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    You should search the archives, might be the real old archives for "drevil" and "chris king" as he had the same exact problems this winter. Lots of replies for that one, the biggest being to piss on it (which by the way didn't work very well - all of maybe 5 minutes or until he stopped pedaling again).

    DT

    Quote Originally Posted by scorcher seb
    Yeah - I thought I remembered something about them recommending messing with the lube in cold temps, but assumed that it meant really cold. Or maybe it was really cold.

    There were a few streams that we crossed and one that we had to ride up shortly before the summit, which, followed by a brief break before the descent could have frozen it up. There couldn't have been any old water in there as I'd only been inside it a couple of days before, without riding it since.

    Anyway, glad to hear that it isn't more serious. Maybe I'll carry a spare hub with me on long rides just in case.

    Thanks

  6. #6
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    suggestions of cause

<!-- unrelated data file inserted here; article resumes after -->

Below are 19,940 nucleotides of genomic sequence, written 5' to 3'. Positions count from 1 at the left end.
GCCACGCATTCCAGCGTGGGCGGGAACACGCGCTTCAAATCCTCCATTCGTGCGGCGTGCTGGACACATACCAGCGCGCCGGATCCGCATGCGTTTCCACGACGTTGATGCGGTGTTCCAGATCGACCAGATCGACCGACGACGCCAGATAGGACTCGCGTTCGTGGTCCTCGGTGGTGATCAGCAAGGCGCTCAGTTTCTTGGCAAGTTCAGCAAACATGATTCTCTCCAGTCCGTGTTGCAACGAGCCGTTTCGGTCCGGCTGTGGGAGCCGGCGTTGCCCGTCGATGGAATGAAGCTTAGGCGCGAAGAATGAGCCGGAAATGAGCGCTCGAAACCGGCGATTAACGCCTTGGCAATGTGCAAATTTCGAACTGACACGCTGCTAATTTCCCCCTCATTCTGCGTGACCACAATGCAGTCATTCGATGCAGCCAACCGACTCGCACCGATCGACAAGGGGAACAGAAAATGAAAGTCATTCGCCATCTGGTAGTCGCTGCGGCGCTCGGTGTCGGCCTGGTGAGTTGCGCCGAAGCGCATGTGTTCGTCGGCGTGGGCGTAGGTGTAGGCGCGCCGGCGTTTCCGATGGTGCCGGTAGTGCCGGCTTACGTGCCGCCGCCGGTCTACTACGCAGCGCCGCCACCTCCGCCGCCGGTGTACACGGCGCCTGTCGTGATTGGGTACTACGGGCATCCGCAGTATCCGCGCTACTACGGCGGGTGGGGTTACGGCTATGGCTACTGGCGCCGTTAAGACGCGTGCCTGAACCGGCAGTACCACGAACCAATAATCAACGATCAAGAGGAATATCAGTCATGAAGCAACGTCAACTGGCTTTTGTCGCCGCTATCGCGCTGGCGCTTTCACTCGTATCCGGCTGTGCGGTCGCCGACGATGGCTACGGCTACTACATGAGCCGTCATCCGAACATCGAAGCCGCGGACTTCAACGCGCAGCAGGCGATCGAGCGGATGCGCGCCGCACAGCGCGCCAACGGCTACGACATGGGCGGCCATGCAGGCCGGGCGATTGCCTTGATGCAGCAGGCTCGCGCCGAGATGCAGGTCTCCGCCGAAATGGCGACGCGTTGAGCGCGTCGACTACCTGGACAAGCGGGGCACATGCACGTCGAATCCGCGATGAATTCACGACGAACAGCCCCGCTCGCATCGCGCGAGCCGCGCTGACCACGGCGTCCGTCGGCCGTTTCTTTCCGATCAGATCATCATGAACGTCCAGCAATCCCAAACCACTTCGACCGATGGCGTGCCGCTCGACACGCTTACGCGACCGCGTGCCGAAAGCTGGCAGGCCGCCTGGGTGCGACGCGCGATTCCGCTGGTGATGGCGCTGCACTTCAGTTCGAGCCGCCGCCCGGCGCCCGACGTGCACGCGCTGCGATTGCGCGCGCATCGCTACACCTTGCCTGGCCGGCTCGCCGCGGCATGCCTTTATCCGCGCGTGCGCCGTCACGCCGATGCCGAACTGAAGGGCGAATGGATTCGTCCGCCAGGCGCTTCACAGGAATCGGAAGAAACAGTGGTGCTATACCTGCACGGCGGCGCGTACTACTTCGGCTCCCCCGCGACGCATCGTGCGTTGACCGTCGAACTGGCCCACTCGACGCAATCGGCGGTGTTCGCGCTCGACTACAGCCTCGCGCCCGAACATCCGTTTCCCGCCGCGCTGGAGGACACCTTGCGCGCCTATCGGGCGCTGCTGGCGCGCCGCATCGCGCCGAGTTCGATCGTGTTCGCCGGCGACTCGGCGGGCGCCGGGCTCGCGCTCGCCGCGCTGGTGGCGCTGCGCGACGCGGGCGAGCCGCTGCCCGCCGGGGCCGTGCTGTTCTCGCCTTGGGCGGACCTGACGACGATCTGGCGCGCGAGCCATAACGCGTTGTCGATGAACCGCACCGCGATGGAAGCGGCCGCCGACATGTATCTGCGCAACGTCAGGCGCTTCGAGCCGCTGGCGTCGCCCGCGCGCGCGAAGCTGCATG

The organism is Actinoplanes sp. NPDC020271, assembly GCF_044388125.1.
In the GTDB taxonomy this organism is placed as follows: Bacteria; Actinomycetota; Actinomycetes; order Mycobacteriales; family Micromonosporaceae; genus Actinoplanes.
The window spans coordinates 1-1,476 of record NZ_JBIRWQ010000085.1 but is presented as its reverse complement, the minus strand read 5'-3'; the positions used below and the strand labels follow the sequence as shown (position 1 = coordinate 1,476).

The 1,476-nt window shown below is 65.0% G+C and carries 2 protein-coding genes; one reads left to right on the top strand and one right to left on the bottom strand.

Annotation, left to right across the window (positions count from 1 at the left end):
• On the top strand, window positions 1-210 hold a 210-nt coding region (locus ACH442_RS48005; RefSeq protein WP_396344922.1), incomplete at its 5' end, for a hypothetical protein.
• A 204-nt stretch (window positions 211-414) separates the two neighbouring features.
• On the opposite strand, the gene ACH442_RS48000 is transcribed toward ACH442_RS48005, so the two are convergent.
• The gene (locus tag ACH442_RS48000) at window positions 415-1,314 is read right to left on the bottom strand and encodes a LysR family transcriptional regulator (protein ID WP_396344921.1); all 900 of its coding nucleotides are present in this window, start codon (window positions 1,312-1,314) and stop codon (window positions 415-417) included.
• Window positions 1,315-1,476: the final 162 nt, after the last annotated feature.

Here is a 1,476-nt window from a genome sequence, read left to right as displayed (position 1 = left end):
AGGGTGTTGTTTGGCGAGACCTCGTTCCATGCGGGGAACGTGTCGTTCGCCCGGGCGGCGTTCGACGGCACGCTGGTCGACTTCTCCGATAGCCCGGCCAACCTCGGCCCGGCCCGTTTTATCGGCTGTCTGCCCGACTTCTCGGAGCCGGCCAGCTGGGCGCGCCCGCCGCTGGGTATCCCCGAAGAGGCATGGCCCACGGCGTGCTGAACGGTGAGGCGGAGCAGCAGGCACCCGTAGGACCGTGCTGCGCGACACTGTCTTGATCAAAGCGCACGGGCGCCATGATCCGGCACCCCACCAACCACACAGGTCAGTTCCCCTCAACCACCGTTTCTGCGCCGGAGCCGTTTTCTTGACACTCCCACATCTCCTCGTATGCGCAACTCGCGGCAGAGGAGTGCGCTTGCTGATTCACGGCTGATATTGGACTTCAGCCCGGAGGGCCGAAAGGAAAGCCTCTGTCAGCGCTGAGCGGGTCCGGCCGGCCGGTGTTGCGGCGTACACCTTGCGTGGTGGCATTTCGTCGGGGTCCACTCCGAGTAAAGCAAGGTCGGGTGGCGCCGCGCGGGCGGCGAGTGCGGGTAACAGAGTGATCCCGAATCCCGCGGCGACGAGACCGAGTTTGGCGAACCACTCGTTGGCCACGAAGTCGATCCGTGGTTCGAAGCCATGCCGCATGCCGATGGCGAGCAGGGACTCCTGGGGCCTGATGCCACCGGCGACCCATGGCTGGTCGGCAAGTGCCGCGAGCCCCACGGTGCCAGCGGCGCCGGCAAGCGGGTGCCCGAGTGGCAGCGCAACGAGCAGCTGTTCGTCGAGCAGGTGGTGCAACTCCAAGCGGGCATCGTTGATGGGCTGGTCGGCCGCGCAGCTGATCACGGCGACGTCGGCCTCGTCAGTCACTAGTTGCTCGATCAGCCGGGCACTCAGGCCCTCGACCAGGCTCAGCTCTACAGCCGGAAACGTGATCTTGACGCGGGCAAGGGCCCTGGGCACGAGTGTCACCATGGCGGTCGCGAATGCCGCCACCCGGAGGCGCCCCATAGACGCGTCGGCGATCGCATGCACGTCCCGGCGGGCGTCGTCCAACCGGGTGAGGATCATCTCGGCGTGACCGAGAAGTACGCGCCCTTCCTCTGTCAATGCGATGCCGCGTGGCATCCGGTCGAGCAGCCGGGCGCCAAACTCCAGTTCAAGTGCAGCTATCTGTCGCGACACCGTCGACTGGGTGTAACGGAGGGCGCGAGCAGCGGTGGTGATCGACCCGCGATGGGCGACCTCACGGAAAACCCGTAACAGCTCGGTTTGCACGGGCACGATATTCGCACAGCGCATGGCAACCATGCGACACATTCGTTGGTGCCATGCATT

I have repaired many King hubs due to premature ring failure (older ones with alum ring gear) and here is a suggestion. Service your hub! If it has a metal ring gear you will fix the problem. King uses a spiral slide engagement for the drive ring and it can dry out and stick, leaving it unengaged (freewheeling). The lube king uses is propriatary to his hubs and does not seem to stay wet as long as grease. Clean the whole thing good......

    If it has alum rings, they could be flat by now and need to be replaced. King will send you the parts to retrofit. Even though it has alum rings the spiral slide could be sticking anyways and would be fine with a service.